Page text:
[notice]A final word from Anna Heydenrych for 2011. Her fortnightly column will resume again in mid January![/notice]
I can remember so clearly the excited anticipation during the lead up to the year 2000. So I can hardly believe we are already on the brink of saying goodbye to 2011!
But then again, when I think of all that has happened, has changed and has come to be in the last decade, it would seem that even more time should have passed.
We are living in an era of exponential development of technology and increase in information. It would be a fair comment to saye that the pace of our lives has quickened. Whether you have willingly submitted to the world’s intent towards greater efficiency of time, or you have joined the rat race with an air of regret, I can only imagine that unless you live in a tree in a forest somewhere without Internet, your pace has quickened too over the last decade (and the fact that you are reading an online newspaper would suggest that you don’t live in a tree without Internet).
So, as the year 2011 draws to a close, and we enter the festive holiday season, let’s do our best to slow down and cherish the special moments we have with family and friends. As I begin to slow down myself, I am thinking about the year past, and the year ahead. I have many things on my mind, as I am sure you do, but here are three thoughts that I would like to touch on in my column this week.
1. Next year things might not be the same.
I am very aware of this thought as I prepare to say goodbye to my sister and brother-in-law who will soon be relocating to the States. As we celebrate this season together as a family, I can’t help but be saddened to think that next year will be different. Though they might visit us, or we visit them, or even if they return one day, we are saying goodbye to an era in our lives that will never be returned to in the same way.
Perhaps next year will be different in some way for you too. It’s often scary to say goodbye to one season and move on to the next, but it’s also very much part of life and God’s design for us. My heart is sad for what has been and gone and will never be the same, but also happy for having wonderful seasons to look back on, and of course excited for the new ones to come.
2. Not everybody is feeling festive
As we all well-know, but often forget, Christmas is a time for us to not only be caught up in our own excitement, but to be available in Christian love to reach out to those who do not have money, family or emotional strength to be as festive as the season would presume of them. Too many people, I fear, feel forgotten and alone at this time of year. I remind myself to not become so caught up in pursuing my own pleasures that I miss opportunities to bring the love of Christ to those in need during this time.
3. World peace is on its way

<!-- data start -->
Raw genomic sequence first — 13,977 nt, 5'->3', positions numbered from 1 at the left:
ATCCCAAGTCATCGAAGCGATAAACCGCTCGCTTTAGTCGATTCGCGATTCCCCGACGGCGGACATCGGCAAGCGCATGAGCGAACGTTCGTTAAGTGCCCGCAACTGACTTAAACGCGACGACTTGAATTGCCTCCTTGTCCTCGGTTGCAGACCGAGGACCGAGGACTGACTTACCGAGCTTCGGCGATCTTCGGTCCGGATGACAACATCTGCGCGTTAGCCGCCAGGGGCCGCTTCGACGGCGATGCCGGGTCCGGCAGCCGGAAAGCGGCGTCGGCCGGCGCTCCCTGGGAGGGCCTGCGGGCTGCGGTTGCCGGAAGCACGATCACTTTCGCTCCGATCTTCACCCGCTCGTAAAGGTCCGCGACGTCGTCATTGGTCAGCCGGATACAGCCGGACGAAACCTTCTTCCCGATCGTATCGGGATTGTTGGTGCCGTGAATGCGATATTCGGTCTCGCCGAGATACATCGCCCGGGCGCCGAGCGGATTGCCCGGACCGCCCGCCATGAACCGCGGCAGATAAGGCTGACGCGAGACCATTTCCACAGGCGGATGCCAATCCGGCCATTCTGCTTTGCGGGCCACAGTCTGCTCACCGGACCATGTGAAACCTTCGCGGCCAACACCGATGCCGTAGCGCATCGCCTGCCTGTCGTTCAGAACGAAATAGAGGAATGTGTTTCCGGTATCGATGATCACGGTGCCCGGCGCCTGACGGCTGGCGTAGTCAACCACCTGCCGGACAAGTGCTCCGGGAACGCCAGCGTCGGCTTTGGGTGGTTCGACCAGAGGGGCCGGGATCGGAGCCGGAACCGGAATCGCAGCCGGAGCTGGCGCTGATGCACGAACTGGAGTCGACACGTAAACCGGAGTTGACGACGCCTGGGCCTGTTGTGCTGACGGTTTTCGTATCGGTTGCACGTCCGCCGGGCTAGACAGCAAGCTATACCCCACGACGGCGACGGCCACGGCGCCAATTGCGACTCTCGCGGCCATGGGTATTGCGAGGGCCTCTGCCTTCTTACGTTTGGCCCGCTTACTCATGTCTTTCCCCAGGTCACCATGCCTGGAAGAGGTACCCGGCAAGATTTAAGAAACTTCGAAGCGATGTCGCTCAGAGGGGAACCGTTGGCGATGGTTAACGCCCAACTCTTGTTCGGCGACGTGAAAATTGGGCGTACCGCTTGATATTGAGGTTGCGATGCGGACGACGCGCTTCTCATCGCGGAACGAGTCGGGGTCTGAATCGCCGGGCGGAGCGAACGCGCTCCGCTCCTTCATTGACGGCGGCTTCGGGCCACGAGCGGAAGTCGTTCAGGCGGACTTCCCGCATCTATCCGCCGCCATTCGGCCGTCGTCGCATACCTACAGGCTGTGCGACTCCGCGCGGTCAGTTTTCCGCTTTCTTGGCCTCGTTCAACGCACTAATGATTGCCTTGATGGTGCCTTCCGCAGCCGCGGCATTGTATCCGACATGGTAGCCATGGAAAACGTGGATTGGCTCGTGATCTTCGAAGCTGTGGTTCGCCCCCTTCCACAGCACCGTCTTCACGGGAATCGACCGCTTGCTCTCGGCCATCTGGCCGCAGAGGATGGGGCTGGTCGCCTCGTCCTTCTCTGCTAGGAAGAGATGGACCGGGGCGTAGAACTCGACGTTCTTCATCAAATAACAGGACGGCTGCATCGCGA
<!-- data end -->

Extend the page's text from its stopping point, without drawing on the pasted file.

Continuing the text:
When I was a little girl, I remember praying earnestly to God that there would be peace throughout the world, and expecting that it really might happen.
When I grew older, it became clear to me that the notion of world peace was a childish one, a hope for something beyond reason. But do you know what I just remembered the other day? God did promise us peace; He sent us his son with a message that a rescue plan is in place, and although we do not know the time or place, our hearts can be filled with the hope that Christ will one day return.
God’s kingdom of peace is advancing and one day there really will be world peace. So, when we pray ‘God let your will be done on earth as it is in heaven’ we are actually praying for God to usher in world peace. My naive prayer as a little girl is the prayer that I am reminding myself about this season.
When we wake up on Christmas day to celebrate the birth of our saviour, Jesus Christ, let’s not forget the profound meaning and cause for celebration. Let’s remember the words of the prophet Isaiah which were later read by Jesus himself in a synagogue in Nazareth at the very beginning of his ministry:
“He went to Nazareth, where he had been brought up, and on the Sabbath day he went into the synagogue, as was his custom. He stood up to read, and the scroll of the prophet Isaiah was handed to him. Unrolling it, he found the place where it is written:
‘The Spirit of the Lord is on me,
because he has anointed me
to proclaim good news to the poor.
He has sent me to proclaim freedom for the prisoners
and recovery of sight for the blind,
to set the oppressed free,
to proclaim the year of the Lord’s favour.’
Then he rolled up the scroll, gave it back to the attendant and sat down. The eyes of everyone in the synagogue were fastened on him. He began by saying to them, “Today this scripture is fulfilled in your hearing.”